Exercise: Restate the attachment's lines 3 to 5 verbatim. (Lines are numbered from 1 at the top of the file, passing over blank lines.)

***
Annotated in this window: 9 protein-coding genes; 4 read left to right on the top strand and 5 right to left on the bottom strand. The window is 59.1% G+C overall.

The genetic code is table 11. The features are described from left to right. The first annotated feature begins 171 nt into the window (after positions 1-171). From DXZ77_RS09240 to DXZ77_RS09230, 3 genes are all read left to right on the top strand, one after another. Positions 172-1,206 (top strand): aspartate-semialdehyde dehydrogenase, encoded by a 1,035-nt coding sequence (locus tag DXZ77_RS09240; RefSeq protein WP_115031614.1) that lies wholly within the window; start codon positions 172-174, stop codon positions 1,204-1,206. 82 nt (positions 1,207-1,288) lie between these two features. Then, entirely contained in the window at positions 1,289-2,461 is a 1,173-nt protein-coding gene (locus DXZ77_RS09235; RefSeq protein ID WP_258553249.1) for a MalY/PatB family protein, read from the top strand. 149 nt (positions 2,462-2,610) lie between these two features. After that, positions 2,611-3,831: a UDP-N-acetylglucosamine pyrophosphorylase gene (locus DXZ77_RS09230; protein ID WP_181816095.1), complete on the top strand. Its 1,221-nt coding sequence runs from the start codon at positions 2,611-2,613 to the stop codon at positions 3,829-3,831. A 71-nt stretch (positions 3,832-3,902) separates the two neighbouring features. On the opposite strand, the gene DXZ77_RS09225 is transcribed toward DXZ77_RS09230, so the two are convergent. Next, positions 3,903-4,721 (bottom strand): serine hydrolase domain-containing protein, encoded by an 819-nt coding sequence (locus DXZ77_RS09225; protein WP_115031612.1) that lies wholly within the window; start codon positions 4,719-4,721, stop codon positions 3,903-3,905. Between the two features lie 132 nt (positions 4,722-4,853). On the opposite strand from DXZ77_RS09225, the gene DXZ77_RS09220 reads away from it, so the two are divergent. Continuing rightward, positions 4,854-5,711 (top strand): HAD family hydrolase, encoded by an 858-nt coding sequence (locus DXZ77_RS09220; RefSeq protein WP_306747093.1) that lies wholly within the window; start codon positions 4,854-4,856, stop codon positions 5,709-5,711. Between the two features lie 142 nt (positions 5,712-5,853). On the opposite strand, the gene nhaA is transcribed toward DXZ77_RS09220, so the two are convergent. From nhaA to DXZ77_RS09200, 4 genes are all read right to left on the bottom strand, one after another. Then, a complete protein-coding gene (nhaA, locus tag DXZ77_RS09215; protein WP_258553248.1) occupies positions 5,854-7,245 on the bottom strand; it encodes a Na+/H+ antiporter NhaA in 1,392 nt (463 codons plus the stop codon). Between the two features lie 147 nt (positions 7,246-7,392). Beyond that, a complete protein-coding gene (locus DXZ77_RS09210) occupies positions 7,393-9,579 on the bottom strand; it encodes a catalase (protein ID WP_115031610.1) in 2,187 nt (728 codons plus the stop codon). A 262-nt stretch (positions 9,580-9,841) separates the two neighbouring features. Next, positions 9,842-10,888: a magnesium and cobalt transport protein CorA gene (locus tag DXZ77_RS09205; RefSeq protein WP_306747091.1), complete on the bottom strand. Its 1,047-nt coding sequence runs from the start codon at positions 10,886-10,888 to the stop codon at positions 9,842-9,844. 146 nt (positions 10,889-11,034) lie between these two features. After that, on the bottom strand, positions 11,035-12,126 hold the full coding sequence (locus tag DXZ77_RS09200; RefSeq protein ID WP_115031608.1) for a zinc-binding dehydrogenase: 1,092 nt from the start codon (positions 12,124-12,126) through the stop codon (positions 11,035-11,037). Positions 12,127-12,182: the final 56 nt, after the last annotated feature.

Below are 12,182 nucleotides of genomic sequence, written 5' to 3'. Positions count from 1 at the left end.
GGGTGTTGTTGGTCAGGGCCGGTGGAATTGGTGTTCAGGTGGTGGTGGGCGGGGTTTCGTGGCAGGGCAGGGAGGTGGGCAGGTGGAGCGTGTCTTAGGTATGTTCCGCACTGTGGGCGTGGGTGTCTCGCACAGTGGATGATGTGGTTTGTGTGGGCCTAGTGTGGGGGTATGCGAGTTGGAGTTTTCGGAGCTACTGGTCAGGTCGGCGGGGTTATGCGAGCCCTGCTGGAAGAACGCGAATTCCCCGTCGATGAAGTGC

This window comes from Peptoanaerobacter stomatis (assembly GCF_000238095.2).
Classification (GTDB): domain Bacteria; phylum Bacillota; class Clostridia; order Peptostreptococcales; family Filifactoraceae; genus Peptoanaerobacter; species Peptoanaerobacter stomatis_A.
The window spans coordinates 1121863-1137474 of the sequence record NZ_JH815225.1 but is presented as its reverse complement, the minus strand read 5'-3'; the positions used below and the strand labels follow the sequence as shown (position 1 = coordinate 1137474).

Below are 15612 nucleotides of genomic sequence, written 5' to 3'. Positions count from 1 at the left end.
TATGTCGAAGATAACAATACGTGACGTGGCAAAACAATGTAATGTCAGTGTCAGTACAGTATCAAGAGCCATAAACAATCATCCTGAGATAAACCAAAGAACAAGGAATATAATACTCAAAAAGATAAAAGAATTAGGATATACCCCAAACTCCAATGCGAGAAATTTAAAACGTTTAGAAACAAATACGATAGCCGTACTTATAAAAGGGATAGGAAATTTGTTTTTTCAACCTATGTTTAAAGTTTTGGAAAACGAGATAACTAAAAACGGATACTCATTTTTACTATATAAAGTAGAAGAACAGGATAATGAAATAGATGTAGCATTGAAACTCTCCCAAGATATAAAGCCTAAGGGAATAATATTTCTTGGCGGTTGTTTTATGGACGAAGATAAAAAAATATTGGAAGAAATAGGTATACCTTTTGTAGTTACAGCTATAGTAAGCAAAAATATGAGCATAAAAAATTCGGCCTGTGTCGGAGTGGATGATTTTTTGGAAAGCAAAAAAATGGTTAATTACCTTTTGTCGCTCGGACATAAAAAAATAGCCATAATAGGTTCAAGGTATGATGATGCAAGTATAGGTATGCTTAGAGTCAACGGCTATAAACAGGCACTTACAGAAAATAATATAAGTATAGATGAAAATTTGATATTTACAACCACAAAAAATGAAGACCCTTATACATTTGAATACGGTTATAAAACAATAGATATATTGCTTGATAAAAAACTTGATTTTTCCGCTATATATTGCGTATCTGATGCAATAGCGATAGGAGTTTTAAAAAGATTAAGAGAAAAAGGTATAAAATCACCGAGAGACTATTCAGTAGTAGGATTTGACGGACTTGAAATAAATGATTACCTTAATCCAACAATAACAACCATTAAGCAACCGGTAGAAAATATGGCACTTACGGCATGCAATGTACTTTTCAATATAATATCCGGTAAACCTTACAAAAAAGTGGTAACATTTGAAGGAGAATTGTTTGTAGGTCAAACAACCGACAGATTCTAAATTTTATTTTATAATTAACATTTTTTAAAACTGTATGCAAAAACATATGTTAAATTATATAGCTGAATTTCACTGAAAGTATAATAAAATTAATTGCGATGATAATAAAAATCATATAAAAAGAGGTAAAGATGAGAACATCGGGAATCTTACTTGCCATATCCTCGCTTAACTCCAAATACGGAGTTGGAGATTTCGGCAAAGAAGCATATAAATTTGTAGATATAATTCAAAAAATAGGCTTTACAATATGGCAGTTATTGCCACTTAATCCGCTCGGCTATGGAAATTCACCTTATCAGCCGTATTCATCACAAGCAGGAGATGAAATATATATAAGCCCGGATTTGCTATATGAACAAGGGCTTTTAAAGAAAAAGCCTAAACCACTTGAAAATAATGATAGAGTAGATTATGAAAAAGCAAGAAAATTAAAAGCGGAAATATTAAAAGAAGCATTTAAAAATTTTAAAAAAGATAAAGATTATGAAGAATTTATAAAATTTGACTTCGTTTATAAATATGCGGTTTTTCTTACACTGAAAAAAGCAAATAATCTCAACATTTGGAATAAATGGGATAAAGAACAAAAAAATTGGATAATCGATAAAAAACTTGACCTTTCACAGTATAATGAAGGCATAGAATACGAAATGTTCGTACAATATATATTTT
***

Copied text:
Below are 12,182 nucleotides of genomic sequence, written 5' to 3'. Positions count from 1 at the left end.
GGGTGTTGTTGGTCAGGGCCGGTGGAATTGGTGTTCAGGTGGTGGTGGGCGGGGTTTCGTGGCAGGGCAGGGAGGTGGGCAGGTGGAGCGTGTCTTAGGTATGTTCCGCACTGTGGGCGTGGGTGTCTCGCACAGTGGATGATGTGGTTTGTGTGGGCCTAGTGTGGGGGTATGCGAGTTGGAGTTTTCGGAGCTACTGGTCAGGTCGGCGGGGTTATGCGAGCCCTGCTGGAAGAACGCGAATTCCCCGTCGATGAAGTGC

This window comes from Peptoanaerobacter stomatis (assembly GCF_000238095.2).